One night Nong and his family walked out of the camp and continued on until they arrived at a refugee camp in Thailand. Over the next five years the family lived in three such camps, two in Thailand and one in the Philippines. World Relief sponsored the family and brought Nong, his wife and then young daughter to Fort Worth.

Nong found work at Cook Children’s Medical Center.

“But, because he had become a believer in Jesus Christ during his time in the refugee camp, he didn’t like having to work on Sunday.

So he took a job as a custodian at University Baptist Church in 1984 and is now on his 35th year there. Nong also serves as pastor of a Cambodian mission church through Fort Worth’s Travis Avenue Baptist Church.

“He’s the reason I go to Cambodia,” Fitzhugh said of Nong. “In 2003, when I was lay minister, he got me to help put a team together and we made our first mission trip to Cambodia.”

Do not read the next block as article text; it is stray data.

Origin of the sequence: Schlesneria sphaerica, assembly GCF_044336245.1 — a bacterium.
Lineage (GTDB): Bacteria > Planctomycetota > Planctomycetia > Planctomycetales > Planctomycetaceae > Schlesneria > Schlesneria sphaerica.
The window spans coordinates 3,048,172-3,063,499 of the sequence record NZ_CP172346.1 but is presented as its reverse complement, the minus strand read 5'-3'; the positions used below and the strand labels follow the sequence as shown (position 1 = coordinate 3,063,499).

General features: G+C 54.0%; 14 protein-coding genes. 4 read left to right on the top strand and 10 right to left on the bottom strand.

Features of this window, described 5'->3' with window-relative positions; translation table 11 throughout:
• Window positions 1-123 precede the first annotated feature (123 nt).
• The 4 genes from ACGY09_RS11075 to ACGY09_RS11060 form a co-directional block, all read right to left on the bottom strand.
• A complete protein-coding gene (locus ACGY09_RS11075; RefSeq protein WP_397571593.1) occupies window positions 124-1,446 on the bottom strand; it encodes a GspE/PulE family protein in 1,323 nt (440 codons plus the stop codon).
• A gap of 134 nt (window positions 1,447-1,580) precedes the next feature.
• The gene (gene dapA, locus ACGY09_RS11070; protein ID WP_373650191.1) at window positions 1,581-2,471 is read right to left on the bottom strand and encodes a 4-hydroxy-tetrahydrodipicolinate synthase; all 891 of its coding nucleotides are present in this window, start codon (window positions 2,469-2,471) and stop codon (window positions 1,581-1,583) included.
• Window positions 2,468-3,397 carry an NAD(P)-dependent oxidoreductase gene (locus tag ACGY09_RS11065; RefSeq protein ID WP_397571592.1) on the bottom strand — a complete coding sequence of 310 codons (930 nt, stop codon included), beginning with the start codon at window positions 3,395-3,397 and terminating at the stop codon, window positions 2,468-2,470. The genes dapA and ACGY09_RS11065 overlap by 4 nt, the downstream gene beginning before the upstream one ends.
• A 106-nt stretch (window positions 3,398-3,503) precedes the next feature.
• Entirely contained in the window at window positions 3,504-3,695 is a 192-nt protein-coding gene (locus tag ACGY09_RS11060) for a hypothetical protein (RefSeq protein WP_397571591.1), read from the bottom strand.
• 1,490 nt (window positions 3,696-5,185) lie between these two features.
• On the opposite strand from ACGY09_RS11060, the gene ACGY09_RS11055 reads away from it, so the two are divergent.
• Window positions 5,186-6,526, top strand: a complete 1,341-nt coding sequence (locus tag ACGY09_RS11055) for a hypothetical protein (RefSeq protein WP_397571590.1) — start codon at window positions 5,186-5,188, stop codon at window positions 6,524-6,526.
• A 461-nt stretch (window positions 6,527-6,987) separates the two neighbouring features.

After Fitzhugh’s retirement, he Nong and others formed DJD.

Bryans and Brenda Fitzhugh in 2011 moved to Cambodia for 18 months to establish the ministry.

“Now we take teams annually but have people in Cambodia who continue to work with us so we can have projects that go on year round,” Fitzhugh said.


Helping feet and souls

Through DJD, missionaries strive to help and to undertake an array of outreach projects both to spread the Gospel and help meet basic educational and human needs.

Distribution of school uniforms and supplies represent DJD’s largest outreach project.

“Children can go to school free but must supply their own uniforms and supplies,” Fitzhugh said. “Most of the children, particularly those in rural villages, their families don’t have the money to buy those things, especially the uniforms. So we began that as a ministry.”